What she was doing was egregious bullshit… and I can’t help but wonder if we’d been less “nice” and “kind” about her blatantly disrespectful behavior, maybe she might not have so blatantly tried to take advantage of Bill’s good nature. Like, maybe if I’d given into the instinct to yell back at her, she might have not been so totally horrible to us, and we might not have had to sue her. Even after a settlement was reached, it still took months and a nastygram from our lawyer before she finally gave us our money.

But we were both trained to accept abuse. I have a much lower threshold than Bill does, but I still have the capacity to overlook bad behavior in the interest of keeping the peace. Maybe that’s not a good policy. I have already told Bill that I don’t ever intend to tolerate that kind of living situation again, but the truth is, sometimes you kind of have to… a lot depends on money, doesn’t it?

Now I am mostly recovered from that experience, aside from some residual anger. There are scars, of course, and I think it’s a pretty fair bet that I won’t be forgetting her. But I realize now that her apparently very negative opinions of me don’t necessarily reflect reality, nor do they apply to how others see me. No matter what, I have basic worth, just as everyone does. Even the worst people in the world usually have at least one person in their lives who love them on some level. And that is as true for me as it is for most people.

There have been other instances in my life where I have left a situation feeling awful about myself. I recently wrote about ghosts of traumatic Christmases past. One of the reasons I swore them off is because so many of them left me feeling horrible. I had to detox from the toxicity for days or weeks, ruminating about the dramas that would erupt among so-called loved ones. All I ever wanted was to live in peace, on my own terms, and as my authentic self. If other people can’t stand me, so be it. But so many people want to change their friends and loved ones, not recognizing their worth and uniqueness. If one has a conscience or any sense of shame, this can be devastating to one’s self-esteem and self-image.

I think this is a skill that is essential for living, learning to accept oneself for being a unique person and having basic worth. But, as we’ve seen, especially since the pandemic started, people are really BIG on judging and shaming others. Judging and shaming people, lecturing them, and not trying to empathize with them is a great way to alienate them and cause them to be even more entrenched in their beliefs. A lot of the judging behavior comes from frustration, of course. In terms of the pandemic, we’re all tired of hearing about sickness and death, being subjected to restrictions, rules, and talk of overwhelmed healthcare facilities. Many people are truly frightened, especially those who have lost loved ones and friends to the sickness.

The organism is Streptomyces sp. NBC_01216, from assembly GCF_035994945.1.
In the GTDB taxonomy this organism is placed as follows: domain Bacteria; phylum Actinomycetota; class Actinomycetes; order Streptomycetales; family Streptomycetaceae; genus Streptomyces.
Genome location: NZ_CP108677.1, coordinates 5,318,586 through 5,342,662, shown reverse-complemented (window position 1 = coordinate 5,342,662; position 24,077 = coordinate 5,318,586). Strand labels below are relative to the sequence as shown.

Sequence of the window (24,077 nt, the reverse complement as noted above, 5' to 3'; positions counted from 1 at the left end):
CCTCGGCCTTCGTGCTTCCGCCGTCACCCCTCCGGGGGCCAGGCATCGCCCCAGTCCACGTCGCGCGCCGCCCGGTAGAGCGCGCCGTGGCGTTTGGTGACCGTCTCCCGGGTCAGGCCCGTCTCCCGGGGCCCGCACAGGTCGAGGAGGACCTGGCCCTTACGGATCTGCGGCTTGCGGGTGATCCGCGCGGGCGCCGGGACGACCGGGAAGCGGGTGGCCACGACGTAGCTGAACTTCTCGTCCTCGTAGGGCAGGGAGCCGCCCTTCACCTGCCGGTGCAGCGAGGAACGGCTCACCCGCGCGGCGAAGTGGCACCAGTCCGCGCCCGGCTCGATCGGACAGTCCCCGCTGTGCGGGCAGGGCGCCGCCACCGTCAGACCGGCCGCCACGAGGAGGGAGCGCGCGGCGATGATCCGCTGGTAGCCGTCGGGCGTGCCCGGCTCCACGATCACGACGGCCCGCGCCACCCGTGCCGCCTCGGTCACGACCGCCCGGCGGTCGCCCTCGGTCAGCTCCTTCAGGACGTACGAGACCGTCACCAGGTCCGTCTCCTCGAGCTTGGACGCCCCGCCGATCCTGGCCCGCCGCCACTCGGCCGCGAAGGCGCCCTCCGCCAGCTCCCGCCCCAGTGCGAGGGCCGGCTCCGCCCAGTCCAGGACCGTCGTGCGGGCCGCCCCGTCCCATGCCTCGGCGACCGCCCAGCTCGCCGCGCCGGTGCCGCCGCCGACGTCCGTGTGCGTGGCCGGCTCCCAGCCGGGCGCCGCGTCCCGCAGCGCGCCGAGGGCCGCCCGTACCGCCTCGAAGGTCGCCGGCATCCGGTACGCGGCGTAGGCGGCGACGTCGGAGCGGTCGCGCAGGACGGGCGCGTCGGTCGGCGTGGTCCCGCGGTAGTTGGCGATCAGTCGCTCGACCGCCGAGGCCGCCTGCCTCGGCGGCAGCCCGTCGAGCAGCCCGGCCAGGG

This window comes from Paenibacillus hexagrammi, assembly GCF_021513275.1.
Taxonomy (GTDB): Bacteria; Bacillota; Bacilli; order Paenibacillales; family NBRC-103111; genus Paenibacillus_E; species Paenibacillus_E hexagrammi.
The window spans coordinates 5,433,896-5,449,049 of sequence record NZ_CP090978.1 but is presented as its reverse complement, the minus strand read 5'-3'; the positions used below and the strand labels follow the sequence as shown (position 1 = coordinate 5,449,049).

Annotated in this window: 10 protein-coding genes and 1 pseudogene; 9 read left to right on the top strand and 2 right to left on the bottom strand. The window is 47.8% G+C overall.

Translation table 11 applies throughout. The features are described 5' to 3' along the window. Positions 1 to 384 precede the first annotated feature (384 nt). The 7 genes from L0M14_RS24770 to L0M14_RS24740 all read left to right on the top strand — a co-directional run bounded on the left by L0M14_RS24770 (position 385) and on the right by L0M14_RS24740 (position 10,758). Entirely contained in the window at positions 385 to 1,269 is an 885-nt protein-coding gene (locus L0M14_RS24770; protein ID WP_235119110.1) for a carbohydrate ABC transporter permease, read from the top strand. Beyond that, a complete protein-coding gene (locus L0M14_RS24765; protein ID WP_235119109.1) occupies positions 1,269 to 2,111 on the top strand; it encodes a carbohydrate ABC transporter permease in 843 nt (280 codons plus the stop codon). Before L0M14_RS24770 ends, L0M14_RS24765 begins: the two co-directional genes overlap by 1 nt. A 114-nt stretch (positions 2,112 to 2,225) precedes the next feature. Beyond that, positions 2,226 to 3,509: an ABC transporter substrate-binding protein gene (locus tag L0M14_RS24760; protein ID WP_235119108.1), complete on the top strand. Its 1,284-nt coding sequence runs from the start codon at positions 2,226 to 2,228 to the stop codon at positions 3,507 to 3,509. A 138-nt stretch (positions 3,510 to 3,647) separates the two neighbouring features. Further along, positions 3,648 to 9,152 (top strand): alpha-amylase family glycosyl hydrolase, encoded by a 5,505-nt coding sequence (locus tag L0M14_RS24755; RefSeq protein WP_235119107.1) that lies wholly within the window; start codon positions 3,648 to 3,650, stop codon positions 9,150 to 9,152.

I’ve read so many comments from people who say that they have no more empathy. They have no more patience. And when someone dies of COVID, especially if they were unvaccinated, some of them even LAUGH about it. I guess I can understand why people feel like that and act that way, but I don’t think that attitude does anything to change behavior or inspire cooperation. People tend to focus more on their egos and injured pride than the frustration and despair that drives some of the more judgmental behaviors. I’m as guilty of that as a lot of people are, although I try not to be that way. I just don’t think it helps. We’re all human, though…

I’m even sure that, on some level, our former landlady believed the lies she told herself. Or maybe, from her perspective, we really are filthy, dishonest, thieving, unhygienic people who don’t respect other people’s property. But no one else has ever said that about us. And our current landlord has cheerfully told us we’re welcome to stay as long as we want. That’s a nice vote of confidence.

I felt good yesterday when I fixed the faucet in the downstairs bathroom all by myself. It was easy to do. But as I was doing the work– descaling the tap with white vinegar and removing the calcium buildup that had blocked the spigot– I couldn’t help but think of the way the landlady made comments that were intended to make me feel small, negligent, and incompetent. I know that they weren’t a reflection of reality. It was gaslighting, intended to make me more inclined to accept her abuse and her assessment of me and my “shortcomings”.

Fortunately, I’ve already been through therapy. 😉 It’s hard to believe we paid over $2000 a month for that treatment from the former landlady. We should have “fired” her after the first year. Life is short. Lesson learned.

Quote Investigator says that Twitter user debihope apparently constructed this popular quote, which has been falsely attributed to Sigmund Freud and William Gibson, among others.

So… if you take anything valuable from today’s post, I hope it includes the idea that other people’s apparent negative views of you might not be rooted in reality. In fact, they may be their attempts to train you to accept their abuse. Take their comments and opinions for what they’re worth… definitely with a grain of salt. Do what you can to protect yourself, and protect your sense of self-worth. After all, as Janis Ian shares in an unattributed quote, “Your value does not decrease based on someone’s inability to see your worth…” Wise words indeed. Don’t forget them.